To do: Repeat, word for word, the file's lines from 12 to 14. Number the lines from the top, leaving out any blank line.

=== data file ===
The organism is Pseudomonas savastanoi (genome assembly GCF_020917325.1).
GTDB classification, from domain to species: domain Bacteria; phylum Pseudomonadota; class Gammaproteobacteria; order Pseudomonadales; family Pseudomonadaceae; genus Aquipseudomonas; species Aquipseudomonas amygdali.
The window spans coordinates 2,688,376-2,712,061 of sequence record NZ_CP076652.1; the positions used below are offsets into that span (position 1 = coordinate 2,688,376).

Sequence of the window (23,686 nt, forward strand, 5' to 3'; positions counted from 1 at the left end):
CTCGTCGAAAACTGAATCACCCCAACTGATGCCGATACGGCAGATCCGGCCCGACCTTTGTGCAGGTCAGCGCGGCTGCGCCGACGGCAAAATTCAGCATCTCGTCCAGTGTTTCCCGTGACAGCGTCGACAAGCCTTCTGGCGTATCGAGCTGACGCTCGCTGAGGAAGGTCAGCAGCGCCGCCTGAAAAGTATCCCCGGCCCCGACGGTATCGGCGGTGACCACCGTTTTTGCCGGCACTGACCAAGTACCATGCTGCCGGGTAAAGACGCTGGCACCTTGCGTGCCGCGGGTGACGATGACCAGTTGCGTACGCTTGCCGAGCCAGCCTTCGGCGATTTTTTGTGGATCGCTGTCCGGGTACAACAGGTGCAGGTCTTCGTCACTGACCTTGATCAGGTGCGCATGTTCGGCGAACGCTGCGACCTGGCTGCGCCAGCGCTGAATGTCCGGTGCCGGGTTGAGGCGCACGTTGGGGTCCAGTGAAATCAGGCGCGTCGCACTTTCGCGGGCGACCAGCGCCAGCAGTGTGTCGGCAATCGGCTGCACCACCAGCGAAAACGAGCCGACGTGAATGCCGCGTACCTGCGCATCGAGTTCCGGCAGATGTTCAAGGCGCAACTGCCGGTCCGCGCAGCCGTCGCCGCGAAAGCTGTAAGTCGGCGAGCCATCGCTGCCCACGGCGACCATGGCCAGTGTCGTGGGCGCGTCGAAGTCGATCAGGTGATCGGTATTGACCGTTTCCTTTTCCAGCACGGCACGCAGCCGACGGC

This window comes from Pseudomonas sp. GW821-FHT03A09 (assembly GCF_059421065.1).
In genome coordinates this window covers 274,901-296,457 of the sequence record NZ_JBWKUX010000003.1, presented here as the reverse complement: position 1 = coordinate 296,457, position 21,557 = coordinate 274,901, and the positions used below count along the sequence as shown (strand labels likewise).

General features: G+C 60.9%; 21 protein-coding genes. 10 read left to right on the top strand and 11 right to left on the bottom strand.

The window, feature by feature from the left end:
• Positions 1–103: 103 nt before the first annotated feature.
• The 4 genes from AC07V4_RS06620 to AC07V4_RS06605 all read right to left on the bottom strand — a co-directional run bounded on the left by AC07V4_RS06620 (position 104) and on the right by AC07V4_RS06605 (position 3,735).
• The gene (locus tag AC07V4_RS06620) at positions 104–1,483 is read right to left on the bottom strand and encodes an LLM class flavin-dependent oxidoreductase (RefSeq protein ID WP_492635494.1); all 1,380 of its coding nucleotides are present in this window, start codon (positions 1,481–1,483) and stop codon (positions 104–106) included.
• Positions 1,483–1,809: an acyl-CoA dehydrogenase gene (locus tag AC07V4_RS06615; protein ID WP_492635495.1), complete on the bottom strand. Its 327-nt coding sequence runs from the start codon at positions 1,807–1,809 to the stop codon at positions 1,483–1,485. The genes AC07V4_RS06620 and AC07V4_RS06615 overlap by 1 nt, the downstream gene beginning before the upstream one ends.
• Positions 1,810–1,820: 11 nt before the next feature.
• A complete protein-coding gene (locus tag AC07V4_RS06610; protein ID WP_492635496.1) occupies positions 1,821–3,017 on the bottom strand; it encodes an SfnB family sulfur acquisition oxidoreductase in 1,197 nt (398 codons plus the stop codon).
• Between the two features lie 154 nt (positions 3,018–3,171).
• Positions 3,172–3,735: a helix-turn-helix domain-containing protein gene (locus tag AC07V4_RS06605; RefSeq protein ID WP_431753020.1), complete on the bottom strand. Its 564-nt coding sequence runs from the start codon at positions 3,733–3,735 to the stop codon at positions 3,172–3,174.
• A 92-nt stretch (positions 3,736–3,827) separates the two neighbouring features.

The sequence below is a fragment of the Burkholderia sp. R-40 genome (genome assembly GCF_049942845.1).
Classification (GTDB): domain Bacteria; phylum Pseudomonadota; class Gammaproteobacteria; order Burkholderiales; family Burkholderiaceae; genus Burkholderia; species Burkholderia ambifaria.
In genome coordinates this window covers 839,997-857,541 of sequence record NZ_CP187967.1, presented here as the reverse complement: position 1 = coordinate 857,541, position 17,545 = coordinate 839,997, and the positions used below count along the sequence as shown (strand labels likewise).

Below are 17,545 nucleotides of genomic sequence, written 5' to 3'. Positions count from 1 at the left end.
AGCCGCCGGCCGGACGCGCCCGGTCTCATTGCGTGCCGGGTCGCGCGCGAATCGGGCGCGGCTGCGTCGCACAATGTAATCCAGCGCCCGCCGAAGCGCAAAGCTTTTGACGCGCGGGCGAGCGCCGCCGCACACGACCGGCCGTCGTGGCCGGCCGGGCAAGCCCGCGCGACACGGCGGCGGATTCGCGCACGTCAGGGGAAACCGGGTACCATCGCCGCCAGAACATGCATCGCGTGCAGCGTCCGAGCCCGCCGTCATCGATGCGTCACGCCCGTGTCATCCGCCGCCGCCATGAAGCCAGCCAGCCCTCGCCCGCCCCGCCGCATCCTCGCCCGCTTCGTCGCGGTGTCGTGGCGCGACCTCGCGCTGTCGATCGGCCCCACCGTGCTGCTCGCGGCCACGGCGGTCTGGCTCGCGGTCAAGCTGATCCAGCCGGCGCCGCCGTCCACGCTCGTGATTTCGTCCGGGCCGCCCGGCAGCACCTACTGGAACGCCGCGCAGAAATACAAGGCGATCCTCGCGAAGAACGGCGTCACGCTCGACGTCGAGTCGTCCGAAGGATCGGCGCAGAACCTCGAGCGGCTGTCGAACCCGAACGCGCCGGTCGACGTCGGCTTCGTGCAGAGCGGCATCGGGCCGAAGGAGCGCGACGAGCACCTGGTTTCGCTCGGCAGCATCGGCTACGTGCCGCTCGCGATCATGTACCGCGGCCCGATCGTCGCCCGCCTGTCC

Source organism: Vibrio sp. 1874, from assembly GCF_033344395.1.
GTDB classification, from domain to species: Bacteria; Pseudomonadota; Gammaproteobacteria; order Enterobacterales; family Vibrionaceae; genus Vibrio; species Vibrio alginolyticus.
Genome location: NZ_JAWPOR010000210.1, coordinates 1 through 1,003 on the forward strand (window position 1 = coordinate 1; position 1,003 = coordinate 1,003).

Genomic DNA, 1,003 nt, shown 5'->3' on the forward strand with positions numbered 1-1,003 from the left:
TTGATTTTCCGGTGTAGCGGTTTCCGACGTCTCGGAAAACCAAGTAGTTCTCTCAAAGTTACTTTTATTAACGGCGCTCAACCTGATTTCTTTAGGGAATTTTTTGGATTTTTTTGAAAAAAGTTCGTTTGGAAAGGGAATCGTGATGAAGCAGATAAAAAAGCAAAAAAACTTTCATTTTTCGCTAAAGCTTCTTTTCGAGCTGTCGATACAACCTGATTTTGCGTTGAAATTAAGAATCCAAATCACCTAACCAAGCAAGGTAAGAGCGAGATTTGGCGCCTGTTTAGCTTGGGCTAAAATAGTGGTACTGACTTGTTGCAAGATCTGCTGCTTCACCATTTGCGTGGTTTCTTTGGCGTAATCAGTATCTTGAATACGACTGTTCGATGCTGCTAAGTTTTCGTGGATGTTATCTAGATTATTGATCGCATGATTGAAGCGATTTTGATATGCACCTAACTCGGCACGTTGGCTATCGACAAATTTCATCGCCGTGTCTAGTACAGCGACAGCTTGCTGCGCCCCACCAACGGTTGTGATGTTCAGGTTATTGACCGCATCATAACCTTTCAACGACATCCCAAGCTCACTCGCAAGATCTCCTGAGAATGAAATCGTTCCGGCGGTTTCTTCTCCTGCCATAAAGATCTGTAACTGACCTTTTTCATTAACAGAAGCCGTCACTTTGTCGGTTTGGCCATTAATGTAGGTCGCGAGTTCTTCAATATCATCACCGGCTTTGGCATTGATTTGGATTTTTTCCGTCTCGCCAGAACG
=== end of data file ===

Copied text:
• The gene (locus tag AC07V4_RS06620) at positions 104–1,483 is read right to left on the bottom strand and encodes an LLM class flavin-dependent oxidoreductase (RefSeq protein ID WP_492635494.1); all 1,380 of its coding nucleotides are present in this window, start codon (positions 1,481–1,483) and stop codon (positions 104–106) included.
• Positions 1,483–1,809: an acyl-CoA dehydrogenase gene (locus tag AC07V4_RS06615; protein ID WP_492635495.1), complete on the bottom strand. Its 327-nt coding sequence runs from the start codon at positions 1,807–1,809 to the stop codon at positions 1,483–1,485. The genes AC07V4_RS06620 and AC07V4_RS06615 overlap by 1 nt, the downstream gene beginning before the upstream one ends.
• Positions 1,810–1,820: 11 nt before the next feature.